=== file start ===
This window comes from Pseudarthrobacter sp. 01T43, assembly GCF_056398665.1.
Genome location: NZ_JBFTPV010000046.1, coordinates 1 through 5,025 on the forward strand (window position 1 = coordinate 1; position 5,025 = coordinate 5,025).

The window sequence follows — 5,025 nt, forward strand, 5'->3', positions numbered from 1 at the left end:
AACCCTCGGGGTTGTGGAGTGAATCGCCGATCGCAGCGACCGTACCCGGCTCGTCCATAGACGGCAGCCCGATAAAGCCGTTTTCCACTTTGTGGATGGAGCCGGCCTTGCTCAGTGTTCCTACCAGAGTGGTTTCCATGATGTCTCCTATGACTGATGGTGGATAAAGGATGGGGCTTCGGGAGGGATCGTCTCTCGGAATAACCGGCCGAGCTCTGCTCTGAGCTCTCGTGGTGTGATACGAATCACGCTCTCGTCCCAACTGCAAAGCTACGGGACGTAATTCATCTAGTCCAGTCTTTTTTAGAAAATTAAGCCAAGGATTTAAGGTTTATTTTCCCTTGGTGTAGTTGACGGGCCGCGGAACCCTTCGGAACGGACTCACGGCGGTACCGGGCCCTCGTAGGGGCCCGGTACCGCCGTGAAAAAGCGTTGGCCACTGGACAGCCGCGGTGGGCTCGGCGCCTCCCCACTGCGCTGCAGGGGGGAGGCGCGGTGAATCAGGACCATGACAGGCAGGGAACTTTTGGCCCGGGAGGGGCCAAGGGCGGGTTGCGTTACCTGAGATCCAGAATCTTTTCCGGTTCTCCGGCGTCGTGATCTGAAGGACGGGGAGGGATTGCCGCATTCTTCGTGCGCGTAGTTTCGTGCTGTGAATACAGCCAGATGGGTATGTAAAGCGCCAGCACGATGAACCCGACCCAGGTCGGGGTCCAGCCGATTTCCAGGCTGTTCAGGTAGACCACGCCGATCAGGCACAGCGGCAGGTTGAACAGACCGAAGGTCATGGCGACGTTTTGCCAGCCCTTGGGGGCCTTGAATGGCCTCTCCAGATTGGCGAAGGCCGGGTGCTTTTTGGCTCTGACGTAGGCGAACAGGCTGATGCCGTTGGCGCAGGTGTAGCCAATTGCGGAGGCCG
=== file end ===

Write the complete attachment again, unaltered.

This window comes from Pseudarthrobacter sp. 01T43, assembly GCF_056398665.1.
Genome location: NZ_JBFTPV010000046.1, coordinates 1 through 5,025 on the forward strand (window position 1 = coordinate 1; position 5,025 = coordinate 5,025).

The window sequence follows — 5,025 nt, forward strand, 5'->3', positions numbered from 1 at the left end:
AACCCTCGGGGTTGTGGAGTGAATCGCCGATCGCAGCGACCGTACCCGGCTCGTCCATAGACGGCAGCCCGATAAAGCCGTTTTCCACTTTGTGGATGGAGCCGGCCTTGCTCAGTGTTCCTACCAGAGTGGTTTCCATGATGTCTCCTATGACTGATGGTGGATAAAGGATGGGGCTTCGGGAGGGATCGTCTCTCGGAATAACCGGCCGAGCTCTGCTCTGAGCTCTCGTGGTGTGATACGAATCACGCTCTCGTCCCAACTGCAAAGCTACGGGACGTAATTCATCTAGTCCAGTCTTTTTTAGAAAATTAAGCCAAGGATTTAAGGTTTATTTTCCCTTGGTGTAGTTGACGGGCCGCGGAACCCTTCGGAACGGACTCACGGCGGTACCGGGCCCTCGTAGGGGCCCGGTACCGCCGTGAAAAAGCGTTGGCCACTGGACAGCCGCGGTGGGCTCGGCGCCTCCCCACTGCGCTGCAGGGGGGAGGCGCGGTGAATCAGGACCATGACAGGCAGGGAACTTTTGGCCCGGGAGGGGCCAAGGGCGGGTTGCGTTACCTGAGATCCAGAATCTTTTCCGGTTCTCCGGCGTCGTGATCTGAAGGACGGGGAGGGATTGCCGCATTCTTCGTGCGCGTAGTTTCGTGCTGTGAATACAGCCAGATGGGTATGTAAAGCGCCAGCACGATGAACCCGACCCAGGTCGGGGTCCAGCCGATTTCCAGGCTGTTCAGGTAGACCACGCCGATCAGGCACAGCGGCAGGTTGAACAGACCGAAGGTCATGGCGACGTTTTGCCAGCCCTTGGGGGCCTTGAATGGCCTCTCCAGATTGGCGAAGGCCGGGTGCTTTTTGGCTCTGACGTAGGCGAACAGGCTGATGCCGTTGGCGCAGGTGTAGCCAATTGCGGAGGCCG